I would be interested in knowing how high that person has them hanging above the tank. 72 watts on a 10 gallon tank? Wow is all I have to say. All of the mitigating information you supply for your tank is good to know, but I'm not convinced you'll be trouble free with that much light. Of course I'm willing to be wrong here!! 10 gallon tanks are notoriously unstable on many parameters, especially temperature. Again there's no way to know exactly what the temp will do on your specific tank, but experience and general wisdom within the hobby points that way. There's a reason "kits" come with 6-9 watt lights on 10 gallon tanks. Hoppy's got an excellent chart he put together with his PAR meter and various light levels. I don't have the url handy but I think it's a sticky in the lighting forum. I do, however, have this thread saved, and if you drill down a bit, you will discover the outstanding work i4x4nMore did examining various CFL configurations and how important just a small adjustment can make in their orientation and height above the tank. He explains it with detailed Powerpoint slides and makes it interesting.

http://www.plantedtank.net/forums/li...ver-bulbs.html

I see this thread is a sticky too! Good! Excellent work!

Here is Hoppy's thread:

http://www.plantedtank.net/forums/li...t5-t12-pc.html

All the best!

Last edited by m00se; 11-21-2011 at 12:23 PM..
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Old 11-20-2011, 07:28 PM   #55
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I would be interested in knowing how high that person has them hanging above the tank. 72 watts on a 10 gallon tank? Wow is all I have to say. All of the mitigating information you supply for your tank is good to know, but I'm not convinced you'll be trouble free with that much light. Of course I'm willing to be wrong here!! 10 gallon tanks are notoriously unstable on many parameters, especially temperature. Again there's no way to know exactly what the temp will do on your specific tank, but experience and general wisdom within the hobby points that way. There's a reason "kits" come with 6-9 watt lights on 10 gallon tanks. Hoppi's got an excellent chart he put together with his PAR meter and various light levels. I don't have the url handy but I think it's a sticky in the lighting forum. I do, however, have this thread saved, and if you drill down a bit, you will discover the outstanding work i4x4nMore did examining various CFL configurations and how important just a small adjustment can make in their orientation and height above the tank. He explains it with detailed Powerpoint slides and makes it interesting.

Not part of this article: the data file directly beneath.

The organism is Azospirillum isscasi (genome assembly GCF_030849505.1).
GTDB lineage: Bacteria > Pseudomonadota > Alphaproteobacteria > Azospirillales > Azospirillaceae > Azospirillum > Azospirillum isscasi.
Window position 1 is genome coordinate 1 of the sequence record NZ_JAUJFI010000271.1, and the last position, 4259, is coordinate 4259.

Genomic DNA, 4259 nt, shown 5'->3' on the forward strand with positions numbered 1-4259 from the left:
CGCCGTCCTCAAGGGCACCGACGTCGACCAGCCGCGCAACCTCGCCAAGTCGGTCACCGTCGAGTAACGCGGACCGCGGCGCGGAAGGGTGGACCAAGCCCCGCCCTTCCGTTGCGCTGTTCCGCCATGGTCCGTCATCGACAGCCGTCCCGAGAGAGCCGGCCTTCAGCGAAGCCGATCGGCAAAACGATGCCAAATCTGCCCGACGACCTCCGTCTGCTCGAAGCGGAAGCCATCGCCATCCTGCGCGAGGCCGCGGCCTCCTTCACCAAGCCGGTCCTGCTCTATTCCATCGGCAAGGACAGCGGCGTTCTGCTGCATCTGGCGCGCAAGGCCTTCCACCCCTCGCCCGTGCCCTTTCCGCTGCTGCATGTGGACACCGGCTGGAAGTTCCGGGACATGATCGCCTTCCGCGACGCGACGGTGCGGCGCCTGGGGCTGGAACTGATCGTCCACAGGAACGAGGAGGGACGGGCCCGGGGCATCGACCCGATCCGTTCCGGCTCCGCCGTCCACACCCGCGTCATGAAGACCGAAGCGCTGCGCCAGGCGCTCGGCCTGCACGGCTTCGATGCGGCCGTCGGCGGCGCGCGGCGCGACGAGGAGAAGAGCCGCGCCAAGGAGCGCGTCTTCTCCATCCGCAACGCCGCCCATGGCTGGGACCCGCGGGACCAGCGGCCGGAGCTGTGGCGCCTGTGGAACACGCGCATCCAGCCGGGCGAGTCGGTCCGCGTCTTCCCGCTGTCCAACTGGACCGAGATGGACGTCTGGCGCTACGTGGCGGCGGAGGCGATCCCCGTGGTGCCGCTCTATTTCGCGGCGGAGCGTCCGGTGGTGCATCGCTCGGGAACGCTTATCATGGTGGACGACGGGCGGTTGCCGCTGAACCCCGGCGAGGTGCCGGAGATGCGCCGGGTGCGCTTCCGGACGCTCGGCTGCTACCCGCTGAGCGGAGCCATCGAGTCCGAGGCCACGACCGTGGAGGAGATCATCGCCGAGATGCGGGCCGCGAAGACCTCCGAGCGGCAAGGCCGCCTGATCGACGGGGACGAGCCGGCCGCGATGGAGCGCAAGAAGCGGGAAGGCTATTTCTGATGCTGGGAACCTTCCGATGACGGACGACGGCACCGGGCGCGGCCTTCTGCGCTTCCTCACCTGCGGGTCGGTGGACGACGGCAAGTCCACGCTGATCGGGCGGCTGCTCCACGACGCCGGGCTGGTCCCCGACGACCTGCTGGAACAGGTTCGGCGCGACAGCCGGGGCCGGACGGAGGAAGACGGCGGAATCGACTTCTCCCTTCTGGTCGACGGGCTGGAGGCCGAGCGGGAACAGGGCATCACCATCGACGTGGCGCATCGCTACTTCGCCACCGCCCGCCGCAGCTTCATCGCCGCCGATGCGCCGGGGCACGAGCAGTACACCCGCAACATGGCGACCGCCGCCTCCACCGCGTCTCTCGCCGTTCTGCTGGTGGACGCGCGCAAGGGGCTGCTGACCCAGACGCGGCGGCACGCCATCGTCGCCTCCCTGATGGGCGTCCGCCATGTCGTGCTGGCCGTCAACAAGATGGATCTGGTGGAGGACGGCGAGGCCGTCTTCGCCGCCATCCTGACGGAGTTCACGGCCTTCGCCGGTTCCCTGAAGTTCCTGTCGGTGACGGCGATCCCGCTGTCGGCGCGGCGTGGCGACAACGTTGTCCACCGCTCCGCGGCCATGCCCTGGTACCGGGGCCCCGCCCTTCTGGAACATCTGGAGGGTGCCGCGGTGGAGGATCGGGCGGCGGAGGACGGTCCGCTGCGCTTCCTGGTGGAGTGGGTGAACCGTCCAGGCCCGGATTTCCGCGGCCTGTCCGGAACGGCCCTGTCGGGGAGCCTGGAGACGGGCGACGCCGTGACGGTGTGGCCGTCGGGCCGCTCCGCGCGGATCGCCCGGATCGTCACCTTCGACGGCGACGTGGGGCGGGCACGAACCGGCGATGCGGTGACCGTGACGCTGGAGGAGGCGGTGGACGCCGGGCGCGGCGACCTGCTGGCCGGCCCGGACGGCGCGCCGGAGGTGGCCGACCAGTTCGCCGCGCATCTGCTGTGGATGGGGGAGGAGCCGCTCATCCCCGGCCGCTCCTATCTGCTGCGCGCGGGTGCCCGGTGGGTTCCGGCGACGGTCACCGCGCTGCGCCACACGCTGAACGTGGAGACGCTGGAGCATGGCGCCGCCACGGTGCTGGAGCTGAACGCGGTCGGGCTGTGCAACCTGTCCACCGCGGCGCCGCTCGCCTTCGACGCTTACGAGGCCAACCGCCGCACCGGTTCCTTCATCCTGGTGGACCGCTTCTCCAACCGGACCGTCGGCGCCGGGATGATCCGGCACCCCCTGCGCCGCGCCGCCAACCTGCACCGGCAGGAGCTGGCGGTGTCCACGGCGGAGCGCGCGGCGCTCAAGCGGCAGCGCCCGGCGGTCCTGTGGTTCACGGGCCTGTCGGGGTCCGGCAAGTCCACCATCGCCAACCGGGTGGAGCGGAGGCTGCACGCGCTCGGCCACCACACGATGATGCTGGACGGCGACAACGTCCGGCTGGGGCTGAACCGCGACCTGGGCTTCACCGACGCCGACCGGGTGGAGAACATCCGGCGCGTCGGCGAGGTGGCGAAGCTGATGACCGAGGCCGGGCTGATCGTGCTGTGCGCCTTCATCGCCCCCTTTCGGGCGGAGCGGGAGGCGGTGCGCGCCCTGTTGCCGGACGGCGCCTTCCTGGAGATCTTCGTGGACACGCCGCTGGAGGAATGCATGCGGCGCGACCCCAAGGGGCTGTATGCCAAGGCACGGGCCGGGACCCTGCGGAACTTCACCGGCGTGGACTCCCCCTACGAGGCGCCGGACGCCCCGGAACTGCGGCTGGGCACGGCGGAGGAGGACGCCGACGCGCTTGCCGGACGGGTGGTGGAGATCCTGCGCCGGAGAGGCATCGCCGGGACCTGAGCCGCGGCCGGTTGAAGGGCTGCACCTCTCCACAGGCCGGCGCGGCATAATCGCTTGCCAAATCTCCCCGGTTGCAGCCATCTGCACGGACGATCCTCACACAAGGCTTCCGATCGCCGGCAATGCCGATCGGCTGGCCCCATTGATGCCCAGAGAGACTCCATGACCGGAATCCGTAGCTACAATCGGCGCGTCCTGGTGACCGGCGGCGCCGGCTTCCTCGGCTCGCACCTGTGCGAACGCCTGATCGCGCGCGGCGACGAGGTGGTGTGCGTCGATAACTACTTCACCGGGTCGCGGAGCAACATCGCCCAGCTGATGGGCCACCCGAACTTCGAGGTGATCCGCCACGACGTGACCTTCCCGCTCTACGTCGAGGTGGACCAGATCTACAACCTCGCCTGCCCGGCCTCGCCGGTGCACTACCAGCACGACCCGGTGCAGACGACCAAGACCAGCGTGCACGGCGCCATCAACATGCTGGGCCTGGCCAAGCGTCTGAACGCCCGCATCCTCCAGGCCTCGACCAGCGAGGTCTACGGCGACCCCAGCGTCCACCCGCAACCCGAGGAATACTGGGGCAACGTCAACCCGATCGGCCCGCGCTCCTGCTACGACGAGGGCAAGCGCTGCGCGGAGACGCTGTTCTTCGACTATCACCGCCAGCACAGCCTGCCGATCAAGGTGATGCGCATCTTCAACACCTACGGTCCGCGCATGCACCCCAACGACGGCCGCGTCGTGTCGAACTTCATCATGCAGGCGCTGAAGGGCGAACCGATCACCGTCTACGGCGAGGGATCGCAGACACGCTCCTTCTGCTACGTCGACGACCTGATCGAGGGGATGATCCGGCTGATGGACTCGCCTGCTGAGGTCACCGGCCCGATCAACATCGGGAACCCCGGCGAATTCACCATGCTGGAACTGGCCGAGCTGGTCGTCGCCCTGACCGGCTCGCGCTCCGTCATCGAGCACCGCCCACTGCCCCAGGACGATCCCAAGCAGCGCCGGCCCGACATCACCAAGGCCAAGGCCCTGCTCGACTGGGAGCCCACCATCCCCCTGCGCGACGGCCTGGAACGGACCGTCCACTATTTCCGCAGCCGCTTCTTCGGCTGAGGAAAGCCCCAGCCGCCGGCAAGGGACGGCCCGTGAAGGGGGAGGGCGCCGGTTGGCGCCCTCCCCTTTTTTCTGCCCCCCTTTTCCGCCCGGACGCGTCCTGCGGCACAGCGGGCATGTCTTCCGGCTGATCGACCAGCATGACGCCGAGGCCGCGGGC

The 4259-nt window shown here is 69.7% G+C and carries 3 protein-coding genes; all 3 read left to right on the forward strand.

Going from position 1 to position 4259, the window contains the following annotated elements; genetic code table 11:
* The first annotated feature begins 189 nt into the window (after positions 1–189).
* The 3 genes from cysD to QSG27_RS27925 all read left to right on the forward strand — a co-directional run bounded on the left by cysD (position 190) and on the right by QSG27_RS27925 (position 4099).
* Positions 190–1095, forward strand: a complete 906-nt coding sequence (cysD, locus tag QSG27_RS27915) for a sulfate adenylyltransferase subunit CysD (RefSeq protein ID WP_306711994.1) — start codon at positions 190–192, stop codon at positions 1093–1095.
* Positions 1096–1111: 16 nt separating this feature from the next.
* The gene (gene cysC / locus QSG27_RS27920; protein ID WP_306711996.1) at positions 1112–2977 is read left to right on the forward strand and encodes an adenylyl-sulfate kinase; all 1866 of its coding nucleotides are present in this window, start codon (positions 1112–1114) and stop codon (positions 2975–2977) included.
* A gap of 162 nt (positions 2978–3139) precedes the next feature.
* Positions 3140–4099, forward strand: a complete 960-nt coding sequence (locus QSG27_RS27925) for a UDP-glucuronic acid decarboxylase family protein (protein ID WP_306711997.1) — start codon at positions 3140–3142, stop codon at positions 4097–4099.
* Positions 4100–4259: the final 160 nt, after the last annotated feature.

http://www.plantedtank.net/forums/li...ver-bulbs.html

I see this thread is a sticky too! Good! Excellent work!

Here is Hoppi's thread:

http://www.plantedtank.net/forums/li...t5-t12-pc.html

All the best!
its actually 2 60 watt CFL's in a standard hood.
http://www.fishlore.com/fishforum/ak...lant-blog.html
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Old 11-20-2011, 07:36 PM   #56
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Here is an article by a guy I know extremely well: http://www.aquabotanic.com/?p=1497
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Old 11-20-2011, 09:11 PM   #57
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Don't forget you have your lamps sitting right on the glass. The height of the light above the water will make a difference in the overlap. I don't see any areas in my "18 inches front-to-back" 40b that are lighter or darker. The length of my tank is the same as yours (36"). I bet if you lifted your lamps you'd see a big difference.